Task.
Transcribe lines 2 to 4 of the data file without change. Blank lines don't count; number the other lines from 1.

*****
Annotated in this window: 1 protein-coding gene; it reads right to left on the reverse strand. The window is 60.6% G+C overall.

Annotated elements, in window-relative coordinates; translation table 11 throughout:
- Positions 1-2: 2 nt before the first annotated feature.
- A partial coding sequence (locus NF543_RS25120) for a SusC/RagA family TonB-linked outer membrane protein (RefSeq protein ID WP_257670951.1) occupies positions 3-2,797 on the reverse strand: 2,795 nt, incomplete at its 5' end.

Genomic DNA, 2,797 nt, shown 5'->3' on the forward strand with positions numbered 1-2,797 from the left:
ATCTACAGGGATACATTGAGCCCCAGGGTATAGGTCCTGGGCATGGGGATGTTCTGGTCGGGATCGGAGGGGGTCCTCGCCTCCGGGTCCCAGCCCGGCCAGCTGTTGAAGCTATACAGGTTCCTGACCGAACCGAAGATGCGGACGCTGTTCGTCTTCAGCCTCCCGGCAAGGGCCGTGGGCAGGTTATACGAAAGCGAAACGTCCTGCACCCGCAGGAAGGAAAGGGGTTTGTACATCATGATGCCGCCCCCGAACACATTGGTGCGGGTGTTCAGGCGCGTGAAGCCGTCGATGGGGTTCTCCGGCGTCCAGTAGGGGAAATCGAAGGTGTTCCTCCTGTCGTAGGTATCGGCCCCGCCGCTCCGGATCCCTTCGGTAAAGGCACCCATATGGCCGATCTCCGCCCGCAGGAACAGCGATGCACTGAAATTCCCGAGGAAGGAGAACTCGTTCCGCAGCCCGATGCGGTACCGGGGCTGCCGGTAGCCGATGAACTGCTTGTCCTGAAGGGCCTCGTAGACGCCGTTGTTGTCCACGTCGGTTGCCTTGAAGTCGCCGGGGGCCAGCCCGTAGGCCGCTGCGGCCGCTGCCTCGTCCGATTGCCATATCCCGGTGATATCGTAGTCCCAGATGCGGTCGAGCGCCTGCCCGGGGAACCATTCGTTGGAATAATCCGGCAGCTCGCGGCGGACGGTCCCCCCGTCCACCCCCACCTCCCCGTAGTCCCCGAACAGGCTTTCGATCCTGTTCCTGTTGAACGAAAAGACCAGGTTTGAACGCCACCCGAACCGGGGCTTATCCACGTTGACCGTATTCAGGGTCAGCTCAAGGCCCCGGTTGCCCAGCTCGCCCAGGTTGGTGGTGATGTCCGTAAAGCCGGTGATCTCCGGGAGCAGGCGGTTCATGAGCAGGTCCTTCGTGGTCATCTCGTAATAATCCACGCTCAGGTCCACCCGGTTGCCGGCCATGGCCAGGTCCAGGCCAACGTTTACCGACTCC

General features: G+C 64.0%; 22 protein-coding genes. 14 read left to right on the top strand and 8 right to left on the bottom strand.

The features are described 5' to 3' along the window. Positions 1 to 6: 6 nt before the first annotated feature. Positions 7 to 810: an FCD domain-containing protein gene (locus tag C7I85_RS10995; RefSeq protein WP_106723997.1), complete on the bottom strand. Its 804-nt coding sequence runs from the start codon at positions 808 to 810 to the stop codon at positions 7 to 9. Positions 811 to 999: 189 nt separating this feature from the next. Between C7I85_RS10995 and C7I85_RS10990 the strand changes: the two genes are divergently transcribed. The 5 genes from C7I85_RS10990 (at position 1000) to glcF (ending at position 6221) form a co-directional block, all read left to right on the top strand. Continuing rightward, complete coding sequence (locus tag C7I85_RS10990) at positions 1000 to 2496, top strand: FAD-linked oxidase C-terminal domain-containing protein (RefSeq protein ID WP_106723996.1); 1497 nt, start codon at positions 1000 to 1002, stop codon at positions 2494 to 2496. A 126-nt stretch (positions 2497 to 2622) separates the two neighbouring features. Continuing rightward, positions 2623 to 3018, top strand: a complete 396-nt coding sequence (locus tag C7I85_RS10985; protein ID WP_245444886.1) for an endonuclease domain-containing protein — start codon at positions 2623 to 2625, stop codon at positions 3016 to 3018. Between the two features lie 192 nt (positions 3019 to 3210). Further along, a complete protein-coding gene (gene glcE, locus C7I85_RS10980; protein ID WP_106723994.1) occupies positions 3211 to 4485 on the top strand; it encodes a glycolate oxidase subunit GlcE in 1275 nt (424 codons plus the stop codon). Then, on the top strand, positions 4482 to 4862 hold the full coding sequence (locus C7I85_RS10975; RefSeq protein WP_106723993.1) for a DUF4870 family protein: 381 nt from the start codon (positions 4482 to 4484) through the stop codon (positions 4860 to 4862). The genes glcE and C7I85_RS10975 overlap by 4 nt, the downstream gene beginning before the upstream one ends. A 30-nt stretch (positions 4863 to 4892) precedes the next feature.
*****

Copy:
Annotated elements, in window-relative coordinates; translation table 11 throughout:
- Positions 1-2: 2 nt before the first annotated feature.
- A partial coding sequence (locus NF543_RS25120) for a SusC/RagA family TonB-linked outer membrane protein (RefSeq protein ID WP_257670951.1) occupies positions 3-2,797 on the reverse strand: 2,795 nt, incomplete at its 5' end.